GENEVA (Reuters) – The world could eliminate trans fatty acids industrially produced by 2023, according to the World Health Organization, unveiling a plan that would have prevented 500,000 deaths annually from cardiovascular disease.
Trans fats are popular with producers of fried foods, baked goods and snacks because they have a long shelf life, but they are harmful to consumers, increasing the risk of heart disease by 21% and deaths by 28%, according to a statement dell & # 39; WHO.
"Why should our children have such a dangerous ingredient in their food?", Said Director General of the WHO Tedros Adhanom Ghebreyesus in the statement.
The implementation of the WHO strategy for trans fat replacement, including the promotion of healthier alternatives and legislation against harmful ingredients, would remove them from the food chain and mark an important victory against diseases cardiac, he said.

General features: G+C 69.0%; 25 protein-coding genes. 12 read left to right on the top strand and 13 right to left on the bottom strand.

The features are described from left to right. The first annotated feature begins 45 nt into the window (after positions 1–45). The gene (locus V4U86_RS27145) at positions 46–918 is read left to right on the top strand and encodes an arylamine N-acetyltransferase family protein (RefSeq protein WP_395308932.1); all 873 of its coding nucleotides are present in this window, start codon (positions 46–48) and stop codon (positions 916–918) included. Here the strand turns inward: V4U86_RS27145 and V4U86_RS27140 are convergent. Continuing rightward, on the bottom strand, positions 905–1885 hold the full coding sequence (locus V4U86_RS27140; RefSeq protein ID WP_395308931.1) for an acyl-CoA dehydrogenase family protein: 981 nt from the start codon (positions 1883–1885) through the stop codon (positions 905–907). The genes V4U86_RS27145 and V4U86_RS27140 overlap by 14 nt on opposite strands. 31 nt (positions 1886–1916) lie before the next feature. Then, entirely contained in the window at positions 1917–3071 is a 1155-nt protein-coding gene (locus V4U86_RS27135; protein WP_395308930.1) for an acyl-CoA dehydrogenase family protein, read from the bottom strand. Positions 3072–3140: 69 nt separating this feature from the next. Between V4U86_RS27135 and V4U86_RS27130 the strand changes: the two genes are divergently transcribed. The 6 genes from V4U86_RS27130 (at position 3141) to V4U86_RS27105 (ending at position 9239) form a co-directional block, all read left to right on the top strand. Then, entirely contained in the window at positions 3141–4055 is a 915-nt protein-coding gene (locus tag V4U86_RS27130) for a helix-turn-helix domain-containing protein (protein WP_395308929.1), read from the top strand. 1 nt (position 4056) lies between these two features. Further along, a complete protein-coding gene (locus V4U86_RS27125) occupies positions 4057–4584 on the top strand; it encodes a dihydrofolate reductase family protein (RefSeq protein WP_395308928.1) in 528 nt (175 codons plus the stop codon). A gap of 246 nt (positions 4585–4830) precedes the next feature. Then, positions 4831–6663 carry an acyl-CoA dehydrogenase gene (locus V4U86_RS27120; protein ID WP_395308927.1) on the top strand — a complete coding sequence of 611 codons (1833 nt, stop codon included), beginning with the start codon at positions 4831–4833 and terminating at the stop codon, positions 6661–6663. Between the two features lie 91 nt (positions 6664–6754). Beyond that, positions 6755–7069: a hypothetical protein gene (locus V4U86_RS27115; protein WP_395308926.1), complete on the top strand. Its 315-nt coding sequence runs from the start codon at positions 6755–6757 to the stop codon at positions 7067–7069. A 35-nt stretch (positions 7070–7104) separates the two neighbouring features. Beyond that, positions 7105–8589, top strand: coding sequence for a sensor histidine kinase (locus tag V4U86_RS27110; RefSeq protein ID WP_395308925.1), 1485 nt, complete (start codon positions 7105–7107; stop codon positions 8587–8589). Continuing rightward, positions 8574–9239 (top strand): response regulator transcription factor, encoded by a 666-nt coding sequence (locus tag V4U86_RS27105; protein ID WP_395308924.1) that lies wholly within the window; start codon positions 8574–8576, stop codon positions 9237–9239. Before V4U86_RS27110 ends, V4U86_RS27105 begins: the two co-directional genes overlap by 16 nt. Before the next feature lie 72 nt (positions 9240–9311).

Several rich countries have already virtually eliminated trans fatty acids by placing limits on the quantities allowed in packaged foods. Some have banned partially hydrogenated oils, the main source of industrialized trans fats, according to WHO.
"Trans-fat is an unnecessary toxic chemical that kills, and there is no reason why people around the world should continue to be exposed," said Tom Frieden, former head of the US Centers for disease control, which now drives Resolve's health initiative.
At the beginning of this month the WHO published its first draft of trans fat recommendations since 2002, saying that adults and children should consume up to one percent of their daily calories in the form of of trans fats.